RIYADH (AFP) – Shares in National Commercial Bank went on sale Sunday in Saudi Arabia’s largest-ever initial public offering, which at $6 billion is also one of the biggest in the world this year.
The IPO comes despite opposition from the kingdom’s top religious leader and follows a difficult week on Gulf stock markets.
NCB, the last of 12 Saudi banks to go public, is offering one-quarter of its two billion shares, including 300 million for the public along with another 200 million which will be allocated to the state pension agency.
The offer would be worth $6 billion if all 500 million shares are purchased at the offered price of 45 riyals ($12, 9.4 euros) each.
One analyst said it was too early to gauge subscriber interest in the offer, which runs until November 2, after which the bank’s shares will be traded publicly for the first time.
The IPO comes ahead of an expected easing next year of foreign investment restrictions in the country’s Tadawul ALL-Shares Index (TASI).
Saudi Arabia is OPEC’s biggest oil exporter and its economy has been one of the best performing in the Group of 20 leading nations, according to the International Monetary Fund.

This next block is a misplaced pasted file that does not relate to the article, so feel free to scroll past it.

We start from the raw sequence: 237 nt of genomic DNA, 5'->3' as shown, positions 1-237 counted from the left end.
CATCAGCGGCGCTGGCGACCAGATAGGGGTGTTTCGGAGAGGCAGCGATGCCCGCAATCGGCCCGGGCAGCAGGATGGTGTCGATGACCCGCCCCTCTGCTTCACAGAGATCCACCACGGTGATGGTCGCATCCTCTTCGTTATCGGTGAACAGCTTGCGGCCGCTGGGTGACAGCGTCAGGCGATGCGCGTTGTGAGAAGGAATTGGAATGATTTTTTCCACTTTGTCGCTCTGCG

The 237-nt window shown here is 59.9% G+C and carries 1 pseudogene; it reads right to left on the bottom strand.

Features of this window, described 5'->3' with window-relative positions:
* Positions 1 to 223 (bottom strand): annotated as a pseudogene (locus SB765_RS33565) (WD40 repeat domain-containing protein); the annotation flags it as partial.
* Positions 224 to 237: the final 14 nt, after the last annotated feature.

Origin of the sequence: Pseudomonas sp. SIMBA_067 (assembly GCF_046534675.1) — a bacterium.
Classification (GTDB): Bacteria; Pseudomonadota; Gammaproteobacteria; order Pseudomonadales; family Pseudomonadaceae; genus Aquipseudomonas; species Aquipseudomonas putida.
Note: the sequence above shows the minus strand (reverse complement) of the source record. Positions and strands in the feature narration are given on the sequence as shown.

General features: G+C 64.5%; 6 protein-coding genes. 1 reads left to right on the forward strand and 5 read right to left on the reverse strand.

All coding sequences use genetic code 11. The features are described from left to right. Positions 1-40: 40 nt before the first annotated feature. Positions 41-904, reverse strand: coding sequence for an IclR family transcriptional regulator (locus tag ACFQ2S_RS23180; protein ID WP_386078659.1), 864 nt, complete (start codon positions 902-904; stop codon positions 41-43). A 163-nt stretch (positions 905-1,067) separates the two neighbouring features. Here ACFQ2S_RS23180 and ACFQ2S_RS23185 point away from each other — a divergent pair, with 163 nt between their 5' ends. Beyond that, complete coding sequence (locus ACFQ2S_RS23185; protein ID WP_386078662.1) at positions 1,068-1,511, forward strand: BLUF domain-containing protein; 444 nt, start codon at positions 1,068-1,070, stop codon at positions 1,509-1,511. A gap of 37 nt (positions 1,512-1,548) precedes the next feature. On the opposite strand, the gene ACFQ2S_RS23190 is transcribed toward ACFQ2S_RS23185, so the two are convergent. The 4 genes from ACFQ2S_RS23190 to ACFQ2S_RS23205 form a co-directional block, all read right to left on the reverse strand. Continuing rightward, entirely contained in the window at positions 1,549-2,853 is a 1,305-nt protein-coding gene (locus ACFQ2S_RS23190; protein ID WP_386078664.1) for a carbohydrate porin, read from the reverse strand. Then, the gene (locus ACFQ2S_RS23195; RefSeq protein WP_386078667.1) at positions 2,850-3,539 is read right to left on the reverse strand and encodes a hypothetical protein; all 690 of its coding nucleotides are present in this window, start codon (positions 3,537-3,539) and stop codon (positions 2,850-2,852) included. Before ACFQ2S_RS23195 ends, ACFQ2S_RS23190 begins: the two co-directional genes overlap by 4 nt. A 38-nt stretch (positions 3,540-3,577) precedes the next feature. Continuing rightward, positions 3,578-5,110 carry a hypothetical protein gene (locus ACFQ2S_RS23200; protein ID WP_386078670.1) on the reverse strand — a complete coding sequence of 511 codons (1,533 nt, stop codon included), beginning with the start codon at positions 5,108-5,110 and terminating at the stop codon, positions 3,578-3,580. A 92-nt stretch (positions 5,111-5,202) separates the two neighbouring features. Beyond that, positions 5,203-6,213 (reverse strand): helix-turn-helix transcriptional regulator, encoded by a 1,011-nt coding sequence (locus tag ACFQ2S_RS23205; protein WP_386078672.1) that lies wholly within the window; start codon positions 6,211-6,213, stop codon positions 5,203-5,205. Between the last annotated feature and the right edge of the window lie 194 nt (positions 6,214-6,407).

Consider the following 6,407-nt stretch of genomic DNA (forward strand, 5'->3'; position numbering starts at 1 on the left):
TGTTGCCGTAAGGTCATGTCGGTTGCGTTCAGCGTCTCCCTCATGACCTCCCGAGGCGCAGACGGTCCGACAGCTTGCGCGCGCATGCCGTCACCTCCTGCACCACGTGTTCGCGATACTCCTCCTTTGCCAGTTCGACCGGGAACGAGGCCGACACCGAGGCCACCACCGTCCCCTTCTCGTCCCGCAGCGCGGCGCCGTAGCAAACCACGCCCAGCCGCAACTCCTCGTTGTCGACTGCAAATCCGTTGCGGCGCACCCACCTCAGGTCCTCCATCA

Dubai and Saudi Arabia last week led stock price falls among all seven Gulf Cooperation Council (GCC) states, as oil prices continued to slide and world markets dropped on fears of a weaker economy and global insecurity.
The TASI declined by 12 per cent last week but was still up 11.9 per cent since the start of the year.
On Sunday the TASI closed 2.39 per cent higher at 9,775.32 points.
NCB’s sharia advisory council on Thursday declared the share offer to be acceptable under Islamic law but Saudi Arabia’s Grand Mufti, Sheikh Abdul Aziz al-Sheikh, said Friday that the IPO is forbidden under Islam, which bans usury.
Only three of Saudi Arabia’s 12 banks are fully compliant with Islamic sharia laws.
Columnist Abdullah bin Bakhiet, writing in Saturday’s Al-Riyadh newspaper, dismissed the religious controversy, saying it has accompanied every IPO by a bank in the kingdom.
He said, “some people brew the storm just to minimise the number of subscribers” and guarantee themselves a larger share.